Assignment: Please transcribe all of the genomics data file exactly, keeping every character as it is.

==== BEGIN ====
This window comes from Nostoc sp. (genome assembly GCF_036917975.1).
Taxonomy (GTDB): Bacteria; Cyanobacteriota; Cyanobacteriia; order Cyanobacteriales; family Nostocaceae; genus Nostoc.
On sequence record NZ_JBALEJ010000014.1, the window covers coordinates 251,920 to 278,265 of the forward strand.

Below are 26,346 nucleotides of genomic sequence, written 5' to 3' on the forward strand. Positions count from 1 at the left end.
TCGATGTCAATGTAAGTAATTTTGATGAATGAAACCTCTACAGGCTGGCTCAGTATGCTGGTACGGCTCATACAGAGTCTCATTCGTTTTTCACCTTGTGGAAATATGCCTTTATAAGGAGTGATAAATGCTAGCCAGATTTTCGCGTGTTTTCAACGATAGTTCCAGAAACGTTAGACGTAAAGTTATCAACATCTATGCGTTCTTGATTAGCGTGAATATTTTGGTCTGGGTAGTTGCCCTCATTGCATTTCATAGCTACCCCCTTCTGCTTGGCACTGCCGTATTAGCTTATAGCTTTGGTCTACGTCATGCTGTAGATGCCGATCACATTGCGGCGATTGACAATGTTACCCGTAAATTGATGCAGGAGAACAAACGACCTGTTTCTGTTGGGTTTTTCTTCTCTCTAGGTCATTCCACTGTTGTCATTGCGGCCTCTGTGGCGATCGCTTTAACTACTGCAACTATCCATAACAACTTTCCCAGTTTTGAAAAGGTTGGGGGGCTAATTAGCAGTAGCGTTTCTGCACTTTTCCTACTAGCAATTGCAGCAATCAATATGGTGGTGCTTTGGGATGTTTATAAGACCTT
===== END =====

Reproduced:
This window comes from Nostoc sp. (genome assembly GCF_036917975.1).
Taxonomy (GTDB): Bacteria; Cyanobacteriota; Cyanobacteriia; order Cyanobacteriales; family Nostocaceae; genus Nostoc.
On sequence record NZ_JBALEJ010000014.1, the window covers coordinates 251,920 to 278,265 of the forward strand.

Below are 26,346 nucleotides of genomic sequence, written 5' to 3' on the forward strand. Positions count from 1 at the left end.
TCGATGTCAATGTAAGTAATTTTGATGAATGAAACCTCTACAGGCTGGCTCAGTATGCTGGTACGGCTCATACAGAGTCTCATTCGTTTTTCACCTTGTGGAAATATGCCTTTATAAGGAGTGATAAATGCTAGCCAGATTTTCGCGTGTTTTCAACGATAGTTCCAGAAACGTTAGACGTAAAGTTATCAACATCTATGCGTTCTTGATTAGCGTGAATATTTTGGTCTGGGTAGTTGCCCTCATTGCATTTCATAGCTACCCCCTTCTGCTTGGCACTGCCGTATTAGCTTATAGCTTTGGTCTACGTCATGCTGTAGATGCCGATCACATTGCGGCGATTGACAATGTTACCCGTAAATTGATGCAGGAGAACAAACGACCTGTTTCTGTTGGGTTTTTCTTCTCTCTAGGTCATTCCACTGTTGTCATTGCGGCCTCTGTGGCGATCGCTTTAACTACTGCAACTATCCATAACAACTTTCCCAGTTTTGAAAAGGTTGGGGGGCTAATTAGCAGTAGCGTTTCTGCACTTTTCCTACTAGCAATTGCAGCAATCAATATGGTGGTGCTTTGGGATGTTTATAAGACCTT